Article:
Rita Audy Johnston, Ph.D. is a 2017 graduate of the PHD Program in Leadership and Change at Antioch University.
Dr. Johnston at her Dissertation Defense
L-R Dr. Linda Ellington, Committee Member, Dr. Rita Audy Johnston, Dr. Lize Booysen, Committee Chair. [Not pictured: Dr. Philomena Essed, Committee Member.]
- Lize A.E. Booysen, DBL, Committee Chair
- Philomena Essed, Ph.D., Committee Member
- Linda Ellington, Ed.D., Committee Member
Given the scope and paucity of knowledge about the lived experiences of the female adult student entering or re-entering college later in life to degree completion, this research study identified significant themes in their lived experiences. With an appreciative eye, this study captured the female adult students’ lived experiences conveyed in a rich, inter-connected, and inspiring picture of who they are embedded into the larger context of society; such as role identity theory, social identity theory and the applicability and interpretations of these two theories on their journey to degree completion. This study also portrayed selected aspects of the feminist movement in the context of women’s access to higher education with reference to contemporary feminist views relevant to the female adult student entering or reentering college later in life to degree completion. The central question in this study: What was it like to be on a journey as a female adult student who enters, or re-enters, college later in life to degree completion? In order to inquire into the journey, or phenomenon, a qualitative methodology with a phenomenological design was used that allowed the participants to describe their lived experiences and how they made meaning of the journey to degree completion. Through a three-phased approach nine emergent themes and multiple sub-themes emerged that identified the journey and lived experiences of this group of female adult students to degree completion. This research study makes a unique contribution to the study of the marginalized group of females by not just identifying obstacles and challenges, but imparting in the participant’s own words how they overcame both internal and external influences that may have dissuaded other adult females from continuing to degree completion. By identifying the significant themes, it brought to the forefront the importance of raising awareness of the lived experiences of this marginalized group of female adult students to higher education institutions in order to bring changes in policies and procedures that will support their academic success to degree completion. This dissertation is available in open access at AURA: Antioch University Repository and Archive, http://aura.antioch.edu/and Ohiolink ETD Center, https://etd.ohiolink.edu/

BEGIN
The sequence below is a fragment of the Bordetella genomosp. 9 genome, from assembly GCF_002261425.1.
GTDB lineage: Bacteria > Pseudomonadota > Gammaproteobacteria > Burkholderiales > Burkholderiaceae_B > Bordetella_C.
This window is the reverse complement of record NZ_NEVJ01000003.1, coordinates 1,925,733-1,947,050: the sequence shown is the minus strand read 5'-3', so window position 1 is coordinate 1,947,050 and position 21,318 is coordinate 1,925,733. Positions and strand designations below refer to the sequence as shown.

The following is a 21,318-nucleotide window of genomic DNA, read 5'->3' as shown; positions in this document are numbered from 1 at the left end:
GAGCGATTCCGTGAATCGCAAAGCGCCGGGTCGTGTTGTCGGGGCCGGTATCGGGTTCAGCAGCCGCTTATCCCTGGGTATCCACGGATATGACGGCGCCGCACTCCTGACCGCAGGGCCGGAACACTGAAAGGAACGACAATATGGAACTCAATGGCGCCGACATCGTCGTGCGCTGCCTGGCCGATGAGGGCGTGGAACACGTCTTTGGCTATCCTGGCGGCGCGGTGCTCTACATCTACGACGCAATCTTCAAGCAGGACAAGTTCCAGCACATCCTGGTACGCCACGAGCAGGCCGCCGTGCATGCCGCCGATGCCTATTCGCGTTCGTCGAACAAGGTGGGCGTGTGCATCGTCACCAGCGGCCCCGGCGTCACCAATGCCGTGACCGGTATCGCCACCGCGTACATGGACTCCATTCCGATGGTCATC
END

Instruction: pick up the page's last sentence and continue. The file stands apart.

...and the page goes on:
Johnston, R. A. (2017). Experiential Journey of Females Who Enter or Re-enter College Later in Life to Degree Completion. https://aura.antioch.edu/etds/389